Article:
In the UK the furlough period, utilised by 9 million people, terminated on Friday, will thankfully be extended for another month, at a massive cost of £100 billion. There is no doubt that the money tree has been shaken to its core!  Signs of anxiety over the health of the UK economy were crystallised by Panmure Gordon’s chief economist, Simon French who focused on “the first signs of the W-formation in unsecured UK consumer lending with a £600m contraction during September. This the first hard data signal that consumers are hunkering down for a difficult couple of quarters.” He also wrote an excellent article in Saturday’s Times – ‘Buck Up Britain – A Dose of Positivity Will Get the Country Moving Again!” However, I am not sure he bargained for another full ‘lockdown’, when he wrote the article!  The IMF further downgraded UK growth for 2020 from -9.8% to -10.4% and lowered its estimate for 2021 from +5.8% to -5.7%. There was a further discouraging nugget of news provided by the Freedom of Information Act. 1700 smaller firms intended to let 20% of their workforce go in September 2020.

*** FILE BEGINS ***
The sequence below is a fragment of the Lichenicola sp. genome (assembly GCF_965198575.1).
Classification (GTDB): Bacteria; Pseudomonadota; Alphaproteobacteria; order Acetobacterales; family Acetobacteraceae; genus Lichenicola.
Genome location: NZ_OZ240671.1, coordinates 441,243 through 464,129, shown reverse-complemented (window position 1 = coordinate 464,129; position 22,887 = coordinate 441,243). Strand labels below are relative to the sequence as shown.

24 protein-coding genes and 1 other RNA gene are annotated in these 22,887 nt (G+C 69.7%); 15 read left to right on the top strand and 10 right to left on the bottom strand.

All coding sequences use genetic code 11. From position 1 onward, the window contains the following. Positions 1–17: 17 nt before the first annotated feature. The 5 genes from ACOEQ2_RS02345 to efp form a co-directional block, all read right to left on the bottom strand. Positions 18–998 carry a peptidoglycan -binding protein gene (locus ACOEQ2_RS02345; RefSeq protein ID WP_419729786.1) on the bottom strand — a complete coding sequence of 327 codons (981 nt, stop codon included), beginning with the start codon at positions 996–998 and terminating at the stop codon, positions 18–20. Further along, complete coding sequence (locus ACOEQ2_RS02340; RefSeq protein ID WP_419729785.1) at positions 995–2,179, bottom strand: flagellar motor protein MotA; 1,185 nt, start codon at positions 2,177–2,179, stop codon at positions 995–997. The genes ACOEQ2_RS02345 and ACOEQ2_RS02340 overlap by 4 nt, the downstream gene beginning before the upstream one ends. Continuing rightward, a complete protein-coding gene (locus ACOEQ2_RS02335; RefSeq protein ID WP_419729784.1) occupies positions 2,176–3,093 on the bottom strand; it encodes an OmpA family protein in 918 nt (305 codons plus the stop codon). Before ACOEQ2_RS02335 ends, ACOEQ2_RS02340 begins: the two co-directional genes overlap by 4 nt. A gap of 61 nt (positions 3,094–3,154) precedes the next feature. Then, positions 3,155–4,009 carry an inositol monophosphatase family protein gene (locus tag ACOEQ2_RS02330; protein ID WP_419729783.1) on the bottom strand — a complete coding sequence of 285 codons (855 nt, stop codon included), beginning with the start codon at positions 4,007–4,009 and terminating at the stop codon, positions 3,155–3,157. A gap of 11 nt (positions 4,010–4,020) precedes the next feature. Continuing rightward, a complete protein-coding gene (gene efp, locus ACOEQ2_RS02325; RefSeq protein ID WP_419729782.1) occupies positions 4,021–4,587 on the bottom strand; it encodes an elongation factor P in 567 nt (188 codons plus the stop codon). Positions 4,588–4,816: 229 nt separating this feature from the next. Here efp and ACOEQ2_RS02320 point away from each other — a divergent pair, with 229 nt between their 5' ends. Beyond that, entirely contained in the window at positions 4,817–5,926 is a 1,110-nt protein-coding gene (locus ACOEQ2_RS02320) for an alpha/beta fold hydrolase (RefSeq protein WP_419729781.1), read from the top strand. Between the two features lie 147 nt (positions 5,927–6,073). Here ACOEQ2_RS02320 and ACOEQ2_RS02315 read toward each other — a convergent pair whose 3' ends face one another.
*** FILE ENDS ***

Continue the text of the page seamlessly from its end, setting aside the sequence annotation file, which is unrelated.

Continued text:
UK car manufacturing output fell by -5.0% in September to 114,732 units – the lowest level for 25 years. Exports decline -9.7% to 87,533 units but account for more than three quarters of production.

As recorded above US equities took a tumble last week, with large techs leading the charge. It was also the murky outlook that rattled investors’ cage. Boeing served note to shed another 7000 jobs, which will bring its workforce down from 160,000 to 120,000. Punters looked at Pfizer’s earnings with a fine toothcomb, but though there was encouragement over vaccine progress, there was little to ‘light our fire’, as Jose Feliciano sang all those years ago! In concert with other titanic oil moguls Exxon Mobil’s and Chevron’s share prices dipped by 3% and 5% respectively over the past week, after downbeat earnings – down 54% and 51% in value year to date.